TL;DR: This paper presents a brief definition of ritual abuse, drawn from a process of conversation and reflection between practitioners and academics of various kinds, and hopes that it might allow us to recognize empirical instances which do not conform to the authors' expectations based on past experience.
Abstract: This paper presents a brief definition of ritual abuse, drawn from a process of conversation and reflection between practitioners and academics of various kinds. The authors' aim has been to work towards a definition which is clear and concise in its expression, yet very broad in its range of application. The definition itself therefore concentrates on distilling out the essence of ritual abuse from the cases known to us, and avoids making any assumptions about motivation, effect, type of belief system or symbolic network, number of people involved, etc.; indeed, anything which might unnecessarily rule out an empirical instance from consideration. In effect, we have assumed that we do not know the full range of instances which might be termed ritual abuse, and so have resisted the temptation of universalizing the details of concrete cases known to us. In this way, we hope that we have come up with a theoretical definition which might allow us to recognize empirical instances which do not conform to our expectations based on past experience. We have, however, included some observations based on the experience of the group. These detail what we believe to be common aspects of ritual abuse as it has so far been identified in cases of which we are aware. The observations do not form part of the definition proper, but should aid the recognition of ritual abuse, if read together with it.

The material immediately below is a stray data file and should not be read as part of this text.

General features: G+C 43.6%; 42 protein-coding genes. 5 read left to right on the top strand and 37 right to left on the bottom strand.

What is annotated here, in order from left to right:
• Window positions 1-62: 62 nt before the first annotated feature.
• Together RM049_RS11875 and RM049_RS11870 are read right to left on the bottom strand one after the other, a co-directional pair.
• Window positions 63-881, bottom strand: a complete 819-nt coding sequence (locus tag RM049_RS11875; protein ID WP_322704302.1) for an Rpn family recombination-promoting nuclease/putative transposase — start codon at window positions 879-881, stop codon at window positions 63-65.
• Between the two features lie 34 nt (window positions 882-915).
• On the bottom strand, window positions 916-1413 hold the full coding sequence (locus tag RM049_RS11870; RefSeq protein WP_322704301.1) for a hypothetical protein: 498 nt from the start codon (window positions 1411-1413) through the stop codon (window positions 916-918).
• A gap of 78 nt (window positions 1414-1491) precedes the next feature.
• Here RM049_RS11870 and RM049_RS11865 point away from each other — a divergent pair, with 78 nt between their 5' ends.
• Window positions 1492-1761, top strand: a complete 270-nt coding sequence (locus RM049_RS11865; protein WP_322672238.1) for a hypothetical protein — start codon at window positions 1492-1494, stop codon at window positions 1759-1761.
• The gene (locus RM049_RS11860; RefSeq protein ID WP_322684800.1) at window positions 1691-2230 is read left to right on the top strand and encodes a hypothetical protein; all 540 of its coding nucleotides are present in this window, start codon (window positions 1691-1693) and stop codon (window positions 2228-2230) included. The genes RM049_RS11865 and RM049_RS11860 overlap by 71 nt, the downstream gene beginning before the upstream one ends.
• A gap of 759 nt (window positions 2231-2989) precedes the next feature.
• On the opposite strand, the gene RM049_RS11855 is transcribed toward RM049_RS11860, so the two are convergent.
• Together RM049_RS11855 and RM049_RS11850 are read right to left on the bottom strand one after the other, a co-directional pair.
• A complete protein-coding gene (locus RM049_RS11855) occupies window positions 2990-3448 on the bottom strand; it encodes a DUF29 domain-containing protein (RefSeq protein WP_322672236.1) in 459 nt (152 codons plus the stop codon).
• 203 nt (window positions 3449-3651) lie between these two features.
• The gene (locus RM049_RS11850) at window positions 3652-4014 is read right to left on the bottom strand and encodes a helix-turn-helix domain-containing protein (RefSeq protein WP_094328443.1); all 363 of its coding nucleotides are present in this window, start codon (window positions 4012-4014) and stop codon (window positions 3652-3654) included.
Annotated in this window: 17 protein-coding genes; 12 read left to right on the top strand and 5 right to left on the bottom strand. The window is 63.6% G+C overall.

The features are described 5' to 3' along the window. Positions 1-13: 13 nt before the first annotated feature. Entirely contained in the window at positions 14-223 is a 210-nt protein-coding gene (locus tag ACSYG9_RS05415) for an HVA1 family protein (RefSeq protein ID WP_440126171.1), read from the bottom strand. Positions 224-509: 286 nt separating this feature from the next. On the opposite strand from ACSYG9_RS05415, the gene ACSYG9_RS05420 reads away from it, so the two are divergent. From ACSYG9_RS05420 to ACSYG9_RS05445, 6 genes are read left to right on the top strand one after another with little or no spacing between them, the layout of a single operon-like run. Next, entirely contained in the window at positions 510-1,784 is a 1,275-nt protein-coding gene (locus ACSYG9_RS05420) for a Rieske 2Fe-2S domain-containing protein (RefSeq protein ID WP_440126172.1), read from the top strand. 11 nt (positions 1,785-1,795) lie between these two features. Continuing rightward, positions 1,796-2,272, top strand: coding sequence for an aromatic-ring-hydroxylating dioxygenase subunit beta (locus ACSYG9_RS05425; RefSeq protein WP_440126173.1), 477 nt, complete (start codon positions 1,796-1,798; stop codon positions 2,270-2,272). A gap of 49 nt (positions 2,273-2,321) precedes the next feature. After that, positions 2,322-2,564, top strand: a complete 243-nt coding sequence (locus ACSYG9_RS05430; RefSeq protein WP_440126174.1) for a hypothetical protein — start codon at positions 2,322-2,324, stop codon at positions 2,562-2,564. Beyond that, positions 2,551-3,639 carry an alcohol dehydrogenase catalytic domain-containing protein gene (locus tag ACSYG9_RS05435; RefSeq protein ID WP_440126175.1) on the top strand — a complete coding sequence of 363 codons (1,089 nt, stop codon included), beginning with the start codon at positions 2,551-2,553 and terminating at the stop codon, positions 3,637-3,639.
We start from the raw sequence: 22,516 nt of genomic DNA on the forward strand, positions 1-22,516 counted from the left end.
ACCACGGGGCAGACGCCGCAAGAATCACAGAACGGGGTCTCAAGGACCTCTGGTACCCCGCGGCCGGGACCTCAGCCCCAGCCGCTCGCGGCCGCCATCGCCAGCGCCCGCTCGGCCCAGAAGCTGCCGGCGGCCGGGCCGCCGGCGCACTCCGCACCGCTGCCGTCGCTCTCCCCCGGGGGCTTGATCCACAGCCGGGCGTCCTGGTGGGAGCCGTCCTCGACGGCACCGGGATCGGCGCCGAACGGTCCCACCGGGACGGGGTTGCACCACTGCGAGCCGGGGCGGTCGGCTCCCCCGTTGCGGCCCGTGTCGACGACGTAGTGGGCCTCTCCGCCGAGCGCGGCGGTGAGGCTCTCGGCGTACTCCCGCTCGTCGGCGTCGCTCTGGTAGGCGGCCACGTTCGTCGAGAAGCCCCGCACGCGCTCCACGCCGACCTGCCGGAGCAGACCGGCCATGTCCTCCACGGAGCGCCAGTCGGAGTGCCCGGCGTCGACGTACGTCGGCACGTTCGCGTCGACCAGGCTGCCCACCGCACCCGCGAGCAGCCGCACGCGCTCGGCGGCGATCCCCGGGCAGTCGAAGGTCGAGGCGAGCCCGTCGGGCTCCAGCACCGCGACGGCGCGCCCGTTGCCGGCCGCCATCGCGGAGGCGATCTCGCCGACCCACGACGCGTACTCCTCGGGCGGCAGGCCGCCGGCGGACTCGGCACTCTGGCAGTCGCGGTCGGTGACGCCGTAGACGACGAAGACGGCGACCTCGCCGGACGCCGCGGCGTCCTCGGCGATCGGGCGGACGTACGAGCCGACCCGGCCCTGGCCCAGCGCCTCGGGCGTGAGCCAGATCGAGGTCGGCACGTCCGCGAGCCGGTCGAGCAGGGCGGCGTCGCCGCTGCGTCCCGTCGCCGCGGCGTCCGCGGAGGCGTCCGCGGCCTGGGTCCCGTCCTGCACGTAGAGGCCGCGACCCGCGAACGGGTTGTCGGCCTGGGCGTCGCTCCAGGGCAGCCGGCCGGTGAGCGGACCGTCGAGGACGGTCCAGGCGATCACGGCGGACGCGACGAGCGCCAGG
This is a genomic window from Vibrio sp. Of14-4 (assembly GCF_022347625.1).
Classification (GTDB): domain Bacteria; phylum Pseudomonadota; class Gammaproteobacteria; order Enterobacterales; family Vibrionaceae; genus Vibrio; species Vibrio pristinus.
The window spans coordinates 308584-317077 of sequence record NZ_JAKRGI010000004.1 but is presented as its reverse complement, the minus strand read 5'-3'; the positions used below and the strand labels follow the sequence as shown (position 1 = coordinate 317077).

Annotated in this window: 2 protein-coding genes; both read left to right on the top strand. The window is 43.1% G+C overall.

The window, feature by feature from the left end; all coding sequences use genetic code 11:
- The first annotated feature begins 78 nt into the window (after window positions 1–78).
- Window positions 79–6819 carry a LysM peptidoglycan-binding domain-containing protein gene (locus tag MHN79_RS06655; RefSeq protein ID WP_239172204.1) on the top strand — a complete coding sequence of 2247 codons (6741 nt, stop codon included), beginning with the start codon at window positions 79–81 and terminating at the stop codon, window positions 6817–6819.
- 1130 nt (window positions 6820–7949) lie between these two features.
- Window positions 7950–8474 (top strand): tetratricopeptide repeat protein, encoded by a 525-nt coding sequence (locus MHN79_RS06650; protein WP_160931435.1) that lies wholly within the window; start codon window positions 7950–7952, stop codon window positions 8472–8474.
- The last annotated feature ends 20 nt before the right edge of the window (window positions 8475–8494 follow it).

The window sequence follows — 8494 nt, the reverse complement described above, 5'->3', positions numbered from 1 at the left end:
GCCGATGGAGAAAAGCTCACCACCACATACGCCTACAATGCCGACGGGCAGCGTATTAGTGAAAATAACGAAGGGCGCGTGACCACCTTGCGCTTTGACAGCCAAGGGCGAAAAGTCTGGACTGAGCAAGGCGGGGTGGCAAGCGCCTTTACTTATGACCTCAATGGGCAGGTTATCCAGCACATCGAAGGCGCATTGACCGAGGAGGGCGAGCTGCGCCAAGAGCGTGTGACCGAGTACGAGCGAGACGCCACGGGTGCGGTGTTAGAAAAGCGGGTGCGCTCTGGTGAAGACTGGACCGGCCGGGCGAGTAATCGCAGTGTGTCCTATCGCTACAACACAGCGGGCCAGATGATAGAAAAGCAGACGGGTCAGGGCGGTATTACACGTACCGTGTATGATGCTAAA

Journal ArticleDOI
TL;DR: The article outlines work that needs to be covered in training of frontline workers, in order that they can respond effectively to abused children and undertake appropriate prevention work.